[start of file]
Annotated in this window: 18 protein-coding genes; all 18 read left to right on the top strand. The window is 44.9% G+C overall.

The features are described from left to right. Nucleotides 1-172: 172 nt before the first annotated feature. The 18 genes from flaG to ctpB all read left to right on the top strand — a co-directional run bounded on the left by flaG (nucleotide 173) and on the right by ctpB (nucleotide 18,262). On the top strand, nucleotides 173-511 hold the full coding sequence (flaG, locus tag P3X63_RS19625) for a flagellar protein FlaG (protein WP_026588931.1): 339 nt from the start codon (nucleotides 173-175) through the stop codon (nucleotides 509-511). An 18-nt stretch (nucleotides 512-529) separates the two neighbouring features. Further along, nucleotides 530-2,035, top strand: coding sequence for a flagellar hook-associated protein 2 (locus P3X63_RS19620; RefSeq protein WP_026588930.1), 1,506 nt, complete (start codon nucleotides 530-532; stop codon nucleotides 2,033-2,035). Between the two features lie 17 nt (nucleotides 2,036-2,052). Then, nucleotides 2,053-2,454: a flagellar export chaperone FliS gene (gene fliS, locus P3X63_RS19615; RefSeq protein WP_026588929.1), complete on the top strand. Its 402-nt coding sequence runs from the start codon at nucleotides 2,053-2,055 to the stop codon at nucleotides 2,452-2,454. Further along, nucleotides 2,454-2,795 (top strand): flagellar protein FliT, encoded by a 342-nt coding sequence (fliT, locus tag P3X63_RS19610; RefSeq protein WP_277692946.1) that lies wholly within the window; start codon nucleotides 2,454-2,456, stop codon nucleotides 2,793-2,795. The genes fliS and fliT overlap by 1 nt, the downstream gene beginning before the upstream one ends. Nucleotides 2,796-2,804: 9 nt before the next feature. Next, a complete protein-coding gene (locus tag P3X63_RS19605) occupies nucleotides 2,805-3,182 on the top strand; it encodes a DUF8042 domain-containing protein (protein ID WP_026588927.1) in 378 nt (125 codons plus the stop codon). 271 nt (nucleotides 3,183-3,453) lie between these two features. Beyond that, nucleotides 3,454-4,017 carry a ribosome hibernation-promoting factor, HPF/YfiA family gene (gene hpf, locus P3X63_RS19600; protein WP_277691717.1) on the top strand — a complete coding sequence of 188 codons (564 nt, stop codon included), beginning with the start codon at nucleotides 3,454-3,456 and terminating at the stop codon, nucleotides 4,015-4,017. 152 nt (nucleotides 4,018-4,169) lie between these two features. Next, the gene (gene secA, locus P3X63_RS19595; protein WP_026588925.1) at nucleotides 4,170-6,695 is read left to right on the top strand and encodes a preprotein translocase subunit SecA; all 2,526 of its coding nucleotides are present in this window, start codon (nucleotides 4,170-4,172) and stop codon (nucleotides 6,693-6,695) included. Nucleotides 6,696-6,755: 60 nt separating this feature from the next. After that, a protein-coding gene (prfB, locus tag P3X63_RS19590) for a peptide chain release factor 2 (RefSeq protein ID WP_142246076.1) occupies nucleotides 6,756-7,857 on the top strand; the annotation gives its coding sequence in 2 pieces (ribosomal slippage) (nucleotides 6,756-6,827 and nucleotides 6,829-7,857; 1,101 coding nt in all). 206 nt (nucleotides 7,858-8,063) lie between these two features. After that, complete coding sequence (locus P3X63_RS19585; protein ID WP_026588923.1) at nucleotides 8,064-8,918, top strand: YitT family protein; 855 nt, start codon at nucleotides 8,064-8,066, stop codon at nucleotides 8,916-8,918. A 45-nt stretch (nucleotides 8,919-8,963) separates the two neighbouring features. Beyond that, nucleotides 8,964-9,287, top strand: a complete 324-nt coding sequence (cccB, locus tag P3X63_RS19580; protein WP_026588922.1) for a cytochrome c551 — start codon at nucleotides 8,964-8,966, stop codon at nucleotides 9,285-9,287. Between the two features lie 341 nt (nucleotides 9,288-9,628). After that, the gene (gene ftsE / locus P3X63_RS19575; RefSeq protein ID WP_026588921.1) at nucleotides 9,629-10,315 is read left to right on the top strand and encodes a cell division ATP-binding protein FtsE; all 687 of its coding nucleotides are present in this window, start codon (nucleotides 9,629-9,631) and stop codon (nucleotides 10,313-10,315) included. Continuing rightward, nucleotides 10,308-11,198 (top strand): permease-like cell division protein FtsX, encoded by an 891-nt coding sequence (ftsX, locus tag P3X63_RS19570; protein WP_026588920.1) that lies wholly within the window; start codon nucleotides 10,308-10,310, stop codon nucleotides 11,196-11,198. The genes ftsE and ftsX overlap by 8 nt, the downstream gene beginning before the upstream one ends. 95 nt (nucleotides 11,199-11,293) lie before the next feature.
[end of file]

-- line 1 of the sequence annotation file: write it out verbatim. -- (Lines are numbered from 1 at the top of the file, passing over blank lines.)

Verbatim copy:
Annotated in this window: 18 protein-coding genes; all 18 read left to right on the top strand. The window is 44.9% G+C overall.